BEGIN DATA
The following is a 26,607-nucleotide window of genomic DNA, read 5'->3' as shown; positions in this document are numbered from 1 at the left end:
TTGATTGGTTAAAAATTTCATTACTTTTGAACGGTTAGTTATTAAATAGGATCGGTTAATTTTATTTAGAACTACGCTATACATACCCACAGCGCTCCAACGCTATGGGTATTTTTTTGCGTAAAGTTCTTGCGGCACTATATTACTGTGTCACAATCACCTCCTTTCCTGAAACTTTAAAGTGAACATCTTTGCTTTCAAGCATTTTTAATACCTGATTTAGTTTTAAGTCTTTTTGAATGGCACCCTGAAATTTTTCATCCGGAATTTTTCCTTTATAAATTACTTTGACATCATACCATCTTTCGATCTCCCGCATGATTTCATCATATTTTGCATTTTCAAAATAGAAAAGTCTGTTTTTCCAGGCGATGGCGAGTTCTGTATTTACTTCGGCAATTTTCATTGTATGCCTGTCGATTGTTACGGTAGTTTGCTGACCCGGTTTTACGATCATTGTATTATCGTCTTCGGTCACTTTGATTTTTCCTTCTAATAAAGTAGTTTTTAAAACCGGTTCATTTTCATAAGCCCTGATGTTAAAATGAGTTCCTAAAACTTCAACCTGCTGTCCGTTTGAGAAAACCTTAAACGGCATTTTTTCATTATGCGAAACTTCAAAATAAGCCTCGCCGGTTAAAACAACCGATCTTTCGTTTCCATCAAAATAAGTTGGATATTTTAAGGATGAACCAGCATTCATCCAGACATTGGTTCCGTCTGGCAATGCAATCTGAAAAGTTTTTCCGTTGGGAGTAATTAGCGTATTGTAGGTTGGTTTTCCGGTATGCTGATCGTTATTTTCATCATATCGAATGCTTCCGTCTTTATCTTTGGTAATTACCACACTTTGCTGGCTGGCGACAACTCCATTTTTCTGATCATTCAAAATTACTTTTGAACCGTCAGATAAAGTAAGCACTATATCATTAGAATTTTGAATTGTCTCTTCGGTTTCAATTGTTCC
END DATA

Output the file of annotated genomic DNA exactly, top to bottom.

The following is a 26,607-nucleotide window of genomic DNA, read 5'->3' as shown; positions in this document are numbered from 1 at the left end:
TTGATTGGTTAAAAATTTCATTACTTTTGAACGGTTAGTTATTAAATAGGATCGGTTAATTTTATTTAGAACTACGCTATACATACCCACAGCGCTCCAACGCTATGGGTATTTTTTTGCGTAAAGTTCTTGCGGCACTATATTACTGTGTCACAATCACCTCCTTTCCTGAAACTTTAAAGTGAACATCTTTGCTTTCAAGCATTTTTAATACCTGATTTAGTTTTAAGTCTTTTTGAATGGCACCCTGAAATTTTTCATCCGGAATTTTTCCTTTATAAATTACTTTGACATCATACCATCTTTCGATCTCCCGCATGATTTCATCATATTTTGCATTTTCAAAATAGAAAAGTCTGTTTTTCCAGGCGATGGCGAGTTCTGTATTTACTTCGGCAATTTTCATTGTATGCCTGTCGATTGTTACGGTAGTTTGCTGACCCGGTTTTACGATCATTGTATTATCGTCTTCGGTCACTTTGATTTTTCCTTCTAATAAAGTAGTTTTTAAAACCGGTTCATTTTCATAAGCCCTGATGTTAAAATGAGTTCCTAAAACTTCAACCTGCTGTCCGTTTGAGAAAACCTTAAACGGCATTTTTTCATTATGCGAAACTTCAAAATAAGCCTCGCCGGTTAAAACAACCGATCTTTCGTTTCCATCAAAATAAGTTGGATATTTTAAGGATGAACCAGCATTCATCCAGACATTGGTTCCGTCTGGCAATGCAATCTGAAAAGTTTTTCCGTTGGGAGTAATTAGCGTATTGTAGGTTGGTTTTCCGGTATGCTGATCGTTATTTTCATCATATCGAATGCTTCCGTCTTTATCTTTGGTAATTACCACACTTTGCTGGCTGGCGACAACTCCATTTTTCTGATCATTCAAAATTACTTTTGAACCGTCAGATAAAGTAAGCACTATATCATTAGAATTTTGAATTGTCTCTTCGGTTTCAATTGTTCC